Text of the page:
As drones become a more common sight overhead, the government has started to think more and more about how to protect the skies. At CES 2017, the Federal Aviation Administration revealed that it is researching new ways to detect and defend against drones.

FAA Administrator Michael Huerta took to the stage in Las Vegas to discuss new technologies designed to spot unauthorized unmanned aerial vehicles (UAVs) operating near important areas, with an emphasis on airports.

According to Huerta, the organization has already tested some of its systems in busy airports in New York and Denver and smaller locales like Atlantic City. Later this year, the FAA plans to extend it tests at the Dallas-Fort Worth International Airport.

Data and observations gathered during the testing period will be utilized to draft recommendations for policies and guidelines that will eventually help to inform airports across the nation who may consider installing drone defense systems.

The emphasis on airports is of particular interest to the FAA as pilots have reported a rapid increase in drone sightings. A report issued by the administration in March 2016 noted sightings had "increased dramatically since 2014." Those numbers have continued to rise, Heurta revealed at CES, with about 1,800 reported sightings in 2016 compared to 1,200 in 2015.

That number will likely continue to rise as drones continue to become a more permanent feature in the skies.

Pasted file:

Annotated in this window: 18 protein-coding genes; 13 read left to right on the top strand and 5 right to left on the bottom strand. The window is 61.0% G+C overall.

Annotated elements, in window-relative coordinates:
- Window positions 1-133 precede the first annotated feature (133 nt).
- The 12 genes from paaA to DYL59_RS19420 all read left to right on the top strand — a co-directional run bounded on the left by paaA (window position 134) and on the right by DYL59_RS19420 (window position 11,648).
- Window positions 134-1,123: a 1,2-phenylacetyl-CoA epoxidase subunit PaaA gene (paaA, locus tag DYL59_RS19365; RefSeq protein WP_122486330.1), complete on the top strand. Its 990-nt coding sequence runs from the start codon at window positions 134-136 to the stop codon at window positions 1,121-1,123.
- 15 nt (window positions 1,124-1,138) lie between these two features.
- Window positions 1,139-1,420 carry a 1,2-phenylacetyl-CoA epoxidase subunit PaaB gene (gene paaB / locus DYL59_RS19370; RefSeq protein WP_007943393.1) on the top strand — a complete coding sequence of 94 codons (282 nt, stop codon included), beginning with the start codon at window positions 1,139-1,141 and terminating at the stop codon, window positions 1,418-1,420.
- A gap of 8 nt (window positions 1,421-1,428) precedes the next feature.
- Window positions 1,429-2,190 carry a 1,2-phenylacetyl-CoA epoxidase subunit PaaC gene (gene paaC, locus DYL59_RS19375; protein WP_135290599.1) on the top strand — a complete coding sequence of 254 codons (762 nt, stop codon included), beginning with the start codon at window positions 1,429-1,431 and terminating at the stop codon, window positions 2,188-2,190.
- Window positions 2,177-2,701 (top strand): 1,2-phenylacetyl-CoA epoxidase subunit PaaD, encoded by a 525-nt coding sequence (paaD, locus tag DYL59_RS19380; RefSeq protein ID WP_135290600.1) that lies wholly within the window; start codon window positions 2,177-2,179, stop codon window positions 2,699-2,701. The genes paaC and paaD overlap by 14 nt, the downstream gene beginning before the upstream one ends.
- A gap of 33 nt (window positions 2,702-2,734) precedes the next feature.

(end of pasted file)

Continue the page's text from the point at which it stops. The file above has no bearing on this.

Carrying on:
In August of 2016, the FAA set into effect its new rules regulating UAVs that requires drones weighing over 0.55 pounds to be registered with the organization. The rules also opened up the possibility for commercial drone usage.

Since the regulations were implemented, more than 30,000 people have applied to become certified drone pilots. Over half of those registered took the required exam, with 90 percent of them passing, according to Huerta.

In total, the FAA has registered more than 670,000 drone operators—including an influx of 37,000 new registrants in the final two weeks of December. A forecast published by the FAA projected a total of 7 million drones sold in the U.S. by 2020.

For the FAA, the biggest challenge is figuring out how to integrate those flying vehicles into the skies. The regulatory body plans to create regulations for allowing drone operations to take place over the head of uninvolved people.

The FAA Drone Advisory Council has been considering the policy for some time, but has yet to finalize any rules regarding overhead usage.

Joel Roberson, a partner at Holland and Knight and part of the law firm's public policy and regulation practice group, told IBTimes that he expects the FAA might create categories of use for drones that would allow for limited operating use.

"While the FAA would like to make the drone flights over people rule as flexible as possible, the current state of safety science will only support minimal operations over people," Roberson said.

According to Roberson, the initial policy that will eventually be implemented by the FAA will likely be limited but will allow the organization and other industry players to better research safety cases and make final rules more flexible.

The FAA is also exploring possible uses that would allow drones to fly beyond the visual line of sight of the operator. Allowing such usage would be a necessity for commercial drone delivery systems like those that Amazon has proposed. The ecommerce company is already testing such deliveries in the United Kingdom.